Patrick Ervell F2014 via Style.com
I spend most of my money on food and clothing. I think it’s safe to assume that as I earn more money, I will increase my expenditure on finer food and finer clothing. So, true to the broke kid in me, I have begun browsing my favorite designers in anticipation of said increased expenditure.
He’s dancing with words.
I’m doing a horrible job at keeping this up. Lemme fix that. Enjoy this short film I shot today called “The Long Ride Toward Trenton” written/directed by/starring me and co-starring the NJ Transit automated conductor voice.
During the summers of 2005 and 2009 I spent time in England training with unforgettable mentors at the British American Drama Academy. BADA, as it’s better known, has fueled so much of my passion for theater and provided key experiences that have shaped the professional I am today. I was really honored that David Byron asked to interview me for their alumni newsletter, check it out.
DAVID: You graduated Juilliard only two years ago, but you’ve covered a remarkable amount of ground since then, having acted in four productions in the past year alone. How’ve you managed to hit the ground running?
CHRIS: To be honest, it kind of comes back to a chat I had at BADA in Oxford in 2009. Toward the end of my time there it occurred to me that, while I was having the time of my life I was also starting to worry about life after school. So I wanted to get some advice. One day I sat down with the Dean of the school, Ian Wooldridge, for dinner. I remember feeling pretty tough sitting at the teachers’ table at the time - especially when the dining hall looked like Hogwarts and the faculty were a comparable league of wizards, if you know what I mean.
I was like, “Man, I’m about to graduate next year, what kind of wisdom do you have for me?” He thought about it a little bit and finally said, “Look. Don’t be an amoeba, floating along. Make things happen.” He referenced Tarell McCraney, a BADA alum who had talked to us earlier that day, as an example of a self-starter (and, you know, RSC playwright-in-residence, winner of a ‘Genius Grant’… no big deal!). At first I didn’t know what he meant. In my head I’m like WHAT DOES THAT MEAN? I’M AN ACTOR — NOT EVERYONE CAN STUNT AT THE RSC! I JUST WANNA MAKE IT, MANNNN! But out loud I’m like “Thanks, Ian!”
Fast forward to now: man is my life different. Like I honestly had no idea what to expect after graduation, but after highs and lows, I can finally say I understand what Ian meant, in my bones. I’m literally living like I’m dying. Like, I could die tomorrow and be like, “At least I didn’t waste no time.” Not just work-related, but every minute of my day, in every aspect of my life. It guides my life.
Don’t scale it back.
According to this list, HONKY was the #1 off-off-Broadway play of 2013. Since I was in HONKY, I’mma go ahead and say I like this list.
Did a little radio interview - my first actually - with Ray Andrewson for the WQUN Morning Show about Fences. Was very sleepy, but hey, I had fun.
I love reading James Baldwin just as much as I love listening to and watching him. Here, Jim on the triumphs and limitations of his (still living) contemporaries in social justice, Malcom X and Dr. Martin Luther King Jr., plus the question which the future of our nation depends on.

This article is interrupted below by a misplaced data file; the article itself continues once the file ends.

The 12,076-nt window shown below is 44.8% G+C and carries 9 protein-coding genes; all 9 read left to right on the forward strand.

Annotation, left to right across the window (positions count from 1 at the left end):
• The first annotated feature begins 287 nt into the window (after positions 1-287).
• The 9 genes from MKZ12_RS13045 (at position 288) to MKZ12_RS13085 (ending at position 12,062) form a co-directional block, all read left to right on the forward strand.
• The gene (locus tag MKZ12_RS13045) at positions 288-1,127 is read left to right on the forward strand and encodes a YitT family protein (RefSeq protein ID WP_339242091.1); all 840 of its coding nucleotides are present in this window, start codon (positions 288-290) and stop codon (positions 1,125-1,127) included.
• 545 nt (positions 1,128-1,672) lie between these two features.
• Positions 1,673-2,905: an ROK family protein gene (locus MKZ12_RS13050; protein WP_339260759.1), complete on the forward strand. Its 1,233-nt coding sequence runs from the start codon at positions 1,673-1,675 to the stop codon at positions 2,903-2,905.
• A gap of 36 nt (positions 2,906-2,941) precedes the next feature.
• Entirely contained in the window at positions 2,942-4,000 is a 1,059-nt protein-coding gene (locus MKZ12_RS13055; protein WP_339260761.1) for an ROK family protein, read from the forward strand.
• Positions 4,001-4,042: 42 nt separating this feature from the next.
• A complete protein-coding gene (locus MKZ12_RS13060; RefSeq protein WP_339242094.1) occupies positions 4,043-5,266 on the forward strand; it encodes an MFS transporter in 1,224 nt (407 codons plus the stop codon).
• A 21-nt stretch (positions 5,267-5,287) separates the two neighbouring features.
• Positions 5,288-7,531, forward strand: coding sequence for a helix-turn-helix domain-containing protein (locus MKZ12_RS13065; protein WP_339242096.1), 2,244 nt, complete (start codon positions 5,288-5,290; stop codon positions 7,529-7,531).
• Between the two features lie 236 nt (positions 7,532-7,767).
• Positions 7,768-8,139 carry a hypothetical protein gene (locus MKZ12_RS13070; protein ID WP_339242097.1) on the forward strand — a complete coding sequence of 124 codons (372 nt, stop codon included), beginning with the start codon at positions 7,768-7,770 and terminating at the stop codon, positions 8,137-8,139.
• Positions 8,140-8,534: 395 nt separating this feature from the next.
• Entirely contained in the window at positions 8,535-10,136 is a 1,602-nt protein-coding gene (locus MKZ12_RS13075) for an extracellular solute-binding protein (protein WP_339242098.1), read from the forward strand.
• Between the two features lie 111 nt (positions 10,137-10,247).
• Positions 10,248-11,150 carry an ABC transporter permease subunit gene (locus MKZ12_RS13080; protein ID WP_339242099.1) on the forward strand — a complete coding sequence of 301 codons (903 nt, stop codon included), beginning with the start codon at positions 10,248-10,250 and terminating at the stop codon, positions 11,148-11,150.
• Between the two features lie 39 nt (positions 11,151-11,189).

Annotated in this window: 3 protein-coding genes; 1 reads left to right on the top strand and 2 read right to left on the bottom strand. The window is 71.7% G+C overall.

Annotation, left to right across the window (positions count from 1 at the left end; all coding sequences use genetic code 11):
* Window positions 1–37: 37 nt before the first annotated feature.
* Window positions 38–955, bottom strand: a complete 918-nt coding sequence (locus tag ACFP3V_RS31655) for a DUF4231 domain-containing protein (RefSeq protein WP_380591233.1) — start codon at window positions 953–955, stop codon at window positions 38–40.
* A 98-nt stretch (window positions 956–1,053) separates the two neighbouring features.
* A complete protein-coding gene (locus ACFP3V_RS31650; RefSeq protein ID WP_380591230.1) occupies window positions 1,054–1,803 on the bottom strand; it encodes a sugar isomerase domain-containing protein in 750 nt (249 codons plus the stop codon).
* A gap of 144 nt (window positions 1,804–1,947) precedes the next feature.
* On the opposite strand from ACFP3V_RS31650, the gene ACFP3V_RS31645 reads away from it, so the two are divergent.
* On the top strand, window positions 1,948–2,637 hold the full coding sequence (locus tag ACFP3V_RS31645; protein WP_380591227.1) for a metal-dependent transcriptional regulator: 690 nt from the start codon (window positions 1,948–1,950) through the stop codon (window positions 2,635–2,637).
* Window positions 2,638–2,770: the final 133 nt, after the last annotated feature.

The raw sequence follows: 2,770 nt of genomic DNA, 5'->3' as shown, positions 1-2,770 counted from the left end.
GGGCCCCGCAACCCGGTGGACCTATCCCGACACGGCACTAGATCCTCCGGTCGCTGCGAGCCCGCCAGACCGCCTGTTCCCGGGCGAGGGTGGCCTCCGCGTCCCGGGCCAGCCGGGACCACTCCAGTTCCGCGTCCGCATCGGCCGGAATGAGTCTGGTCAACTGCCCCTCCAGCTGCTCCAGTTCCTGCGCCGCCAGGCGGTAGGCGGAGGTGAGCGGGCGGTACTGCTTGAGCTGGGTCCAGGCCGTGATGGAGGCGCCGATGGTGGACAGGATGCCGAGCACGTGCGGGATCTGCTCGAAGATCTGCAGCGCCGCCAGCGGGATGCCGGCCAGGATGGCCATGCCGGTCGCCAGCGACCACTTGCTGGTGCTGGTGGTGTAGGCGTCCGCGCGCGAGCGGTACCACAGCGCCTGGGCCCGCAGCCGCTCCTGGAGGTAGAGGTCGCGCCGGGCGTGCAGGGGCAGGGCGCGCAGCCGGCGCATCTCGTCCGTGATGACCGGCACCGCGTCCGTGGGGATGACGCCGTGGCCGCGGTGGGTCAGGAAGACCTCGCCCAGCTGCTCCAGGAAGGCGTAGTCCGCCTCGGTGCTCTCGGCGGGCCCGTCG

Just put out my very first newsletter two minutes ago. Strangely anxious feeling about self promoting to that many peoples inboxes. View it here if you didn’t get one. You can also click that subscribe button in the upper right to join up.
Me, my little sister (Taylor Dior) with a photobomb by my big brother (Jared McNeil) rehearsalgram for Fences at The Long Wharf (via Instagram).
And hey PS - you can get $5 off from your ticket purchase at The Long Wharf theatre if your use code “EBFENCES” before Nov 22!
It has begun!
I’ve just started rehearsal for August Wilson’s Fences directed by Phylicia Rashad, playing the role of Cory. It’s a co-production between the Long Warf Theatre & McCarter Theatre - which means you have two opportunities to catch this bad boy. It’s a close trip for NYC residents to either New Haven or Princeton. Find tickets to your liking here (Long Wharf) and here (McCarter).
I’m genuinely looking forward to do the best work of my career so far with this one, so please come check this out!
I watched a video last year where a guy set a video camera on a tripod in front of Monet’s Water Lillies at The Orangerie for the duration of the museums open hours and left it alone to record. The footage was astounding. The overwhelming majority of people seemed to barely stop to look at this epic work of art, rather, they merely paused in front of it for a picture. Sometimes, it was only a quick (yuck) selfie and they were off to the next.
I wonder if people would go all the way to a museum and exhibit such bizarre and disinterested behavior without the ease of camera phones, social media self-publication, and the culture that comes with it. My reaction to what I saw in the video was, while clearly these people don’t care about the art before them, you have to wonder about who they think cares about the picture they will soon upload. The conclusion I come to, however incomplete, is that in this culture scenario, nobody cares. The experience begins as quickly as it ends, a photo for the sake of it self, mere “content” to forge a more ideal vision of self, to be witnessed and then forgotten.
But what I didn’t ask is - why do we do this? After watching Louis CK recently on Conan and now this, I’m increasingly confident that the reason is indeed loneliness.